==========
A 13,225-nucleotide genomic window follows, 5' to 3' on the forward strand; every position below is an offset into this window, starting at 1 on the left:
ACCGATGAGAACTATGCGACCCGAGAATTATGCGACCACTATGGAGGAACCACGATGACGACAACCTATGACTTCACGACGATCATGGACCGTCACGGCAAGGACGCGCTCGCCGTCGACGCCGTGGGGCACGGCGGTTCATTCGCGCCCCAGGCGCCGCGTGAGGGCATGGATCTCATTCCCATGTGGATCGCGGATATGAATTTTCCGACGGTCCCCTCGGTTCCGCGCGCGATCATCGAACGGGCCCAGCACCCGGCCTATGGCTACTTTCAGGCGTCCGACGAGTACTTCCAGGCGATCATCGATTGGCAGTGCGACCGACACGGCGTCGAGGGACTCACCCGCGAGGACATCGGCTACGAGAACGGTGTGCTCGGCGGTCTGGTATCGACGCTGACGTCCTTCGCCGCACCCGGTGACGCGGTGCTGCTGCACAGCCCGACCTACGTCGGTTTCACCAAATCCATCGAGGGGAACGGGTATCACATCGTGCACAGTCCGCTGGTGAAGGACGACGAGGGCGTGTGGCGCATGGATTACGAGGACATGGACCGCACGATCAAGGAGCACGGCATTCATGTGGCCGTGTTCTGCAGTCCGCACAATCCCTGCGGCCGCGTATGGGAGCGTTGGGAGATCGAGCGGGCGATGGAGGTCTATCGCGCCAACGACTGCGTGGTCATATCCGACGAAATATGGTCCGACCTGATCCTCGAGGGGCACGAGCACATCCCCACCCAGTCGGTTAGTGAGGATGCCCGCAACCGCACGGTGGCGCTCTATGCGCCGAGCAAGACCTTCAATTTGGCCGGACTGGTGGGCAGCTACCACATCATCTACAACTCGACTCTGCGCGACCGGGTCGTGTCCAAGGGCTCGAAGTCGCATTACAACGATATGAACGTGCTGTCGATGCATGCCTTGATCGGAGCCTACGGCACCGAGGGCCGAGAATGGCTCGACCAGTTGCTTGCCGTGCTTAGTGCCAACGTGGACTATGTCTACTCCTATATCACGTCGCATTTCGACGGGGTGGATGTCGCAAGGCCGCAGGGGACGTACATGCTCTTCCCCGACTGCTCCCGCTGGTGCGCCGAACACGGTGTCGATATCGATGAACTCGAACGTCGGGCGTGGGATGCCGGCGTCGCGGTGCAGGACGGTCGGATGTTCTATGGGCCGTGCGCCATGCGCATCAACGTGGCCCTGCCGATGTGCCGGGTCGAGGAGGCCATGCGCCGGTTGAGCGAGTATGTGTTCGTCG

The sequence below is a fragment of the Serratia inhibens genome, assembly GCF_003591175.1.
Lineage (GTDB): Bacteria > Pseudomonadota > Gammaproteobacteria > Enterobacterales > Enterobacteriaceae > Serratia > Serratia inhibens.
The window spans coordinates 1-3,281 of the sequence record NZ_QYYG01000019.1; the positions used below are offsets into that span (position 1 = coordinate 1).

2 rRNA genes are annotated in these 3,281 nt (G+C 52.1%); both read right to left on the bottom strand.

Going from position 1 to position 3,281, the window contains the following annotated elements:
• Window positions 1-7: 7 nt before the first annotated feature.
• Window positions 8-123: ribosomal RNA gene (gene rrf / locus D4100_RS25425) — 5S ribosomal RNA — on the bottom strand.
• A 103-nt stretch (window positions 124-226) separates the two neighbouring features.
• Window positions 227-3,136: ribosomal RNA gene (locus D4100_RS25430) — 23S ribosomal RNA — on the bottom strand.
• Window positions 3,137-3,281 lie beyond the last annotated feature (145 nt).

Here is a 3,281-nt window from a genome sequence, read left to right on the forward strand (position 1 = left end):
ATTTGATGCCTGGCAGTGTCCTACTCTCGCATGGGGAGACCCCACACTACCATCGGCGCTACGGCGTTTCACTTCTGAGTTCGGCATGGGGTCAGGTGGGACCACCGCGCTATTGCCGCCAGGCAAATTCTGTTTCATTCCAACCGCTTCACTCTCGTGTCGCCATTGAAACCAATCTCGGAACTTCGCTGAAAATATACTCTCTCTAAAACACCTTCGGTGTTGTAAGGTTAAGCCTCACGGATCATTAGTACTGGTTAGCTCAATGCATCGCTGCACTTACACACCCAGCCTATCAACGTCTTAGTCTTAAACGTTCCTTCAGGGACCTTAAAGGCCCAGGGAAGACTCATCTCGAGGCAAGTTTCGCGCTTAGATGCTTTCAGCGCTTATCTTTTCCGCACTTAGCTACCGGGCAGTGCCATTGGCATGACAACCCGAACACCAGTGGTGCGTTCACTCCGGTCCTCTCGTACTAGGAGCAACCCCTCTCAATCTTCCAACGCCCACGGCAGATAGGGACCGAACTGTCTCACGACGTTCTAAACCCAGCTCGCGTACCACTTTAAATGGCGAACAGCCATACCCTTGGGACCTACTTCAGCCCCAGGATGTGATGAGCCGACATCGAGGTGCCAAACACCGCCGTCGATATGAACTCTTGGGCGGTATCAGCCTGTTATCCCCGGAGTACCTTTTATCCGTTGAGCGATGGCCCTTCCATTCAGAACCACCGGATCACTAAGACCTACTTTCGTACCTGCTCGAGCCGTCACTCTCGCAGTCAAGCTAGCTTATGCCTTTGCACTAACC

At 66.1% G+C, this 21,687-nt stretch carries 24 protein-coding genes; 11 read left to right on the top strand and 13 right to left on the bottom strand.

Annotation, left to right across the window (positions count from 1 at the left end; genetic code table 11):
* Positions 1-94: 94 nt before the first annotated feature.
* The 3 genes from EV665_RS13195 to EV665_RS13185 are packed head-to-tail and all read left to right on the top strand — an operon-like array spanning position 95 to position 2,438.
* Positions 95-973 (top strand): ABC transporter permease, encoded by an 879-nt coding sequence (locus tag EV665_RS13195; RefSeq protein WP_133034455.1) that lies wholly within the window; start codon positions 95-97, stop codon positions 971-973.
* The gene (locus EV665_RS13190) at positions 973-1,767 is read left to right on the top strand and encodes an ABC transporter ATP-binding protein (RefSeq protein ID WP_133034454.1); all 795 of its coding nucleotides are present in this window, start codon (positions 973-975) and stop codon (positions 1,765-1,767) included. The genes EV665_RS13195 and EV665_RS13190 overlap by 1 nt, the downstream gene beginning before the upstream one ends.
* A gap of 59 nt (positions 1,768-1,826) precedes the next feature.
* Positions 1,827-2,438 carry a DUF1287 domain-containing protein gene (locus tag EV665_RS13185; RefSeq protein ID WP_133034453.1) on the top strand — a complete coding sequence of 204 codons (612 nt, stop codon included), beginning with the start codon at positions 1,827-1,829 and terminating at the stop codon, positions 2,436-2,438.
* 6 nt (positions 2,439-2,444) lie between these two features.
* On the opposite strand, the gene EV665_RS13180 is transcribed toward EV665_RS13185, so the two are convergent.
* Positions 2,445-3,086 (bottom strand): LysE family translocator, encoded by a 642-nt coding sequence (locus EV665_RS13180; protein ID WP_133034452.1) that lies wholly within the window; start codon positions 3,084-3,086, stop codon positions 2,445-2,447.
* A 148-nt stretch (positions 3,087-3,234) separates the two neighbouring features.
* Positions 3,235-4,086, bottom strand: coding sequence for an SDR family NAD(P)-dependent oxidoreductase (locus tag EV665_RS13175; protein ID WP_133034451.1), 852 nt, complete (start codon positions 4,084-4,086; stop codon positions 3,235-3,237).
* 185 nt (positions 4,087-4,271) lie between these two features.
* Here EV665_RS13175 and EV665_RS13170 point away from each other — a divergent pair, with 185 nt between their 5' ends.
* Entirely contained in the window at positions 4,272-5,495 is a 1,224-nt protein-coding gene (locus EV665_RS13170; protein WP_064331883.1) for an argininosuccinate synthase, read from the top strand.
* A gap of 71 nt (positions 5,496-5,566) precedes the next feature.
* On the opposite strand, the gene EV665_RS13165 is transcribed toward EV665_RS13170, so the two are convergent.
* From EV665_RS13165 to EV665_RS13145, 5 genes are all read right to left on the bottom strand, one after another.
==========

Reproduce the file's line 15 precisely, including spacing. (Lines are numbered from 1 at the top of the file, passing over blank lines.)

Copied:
At 66.1% G+C, this 21,687-nt stretch carries 24 protein-coding genes; 11 read left to right on the top strand and 13 right to left on the bottom strand.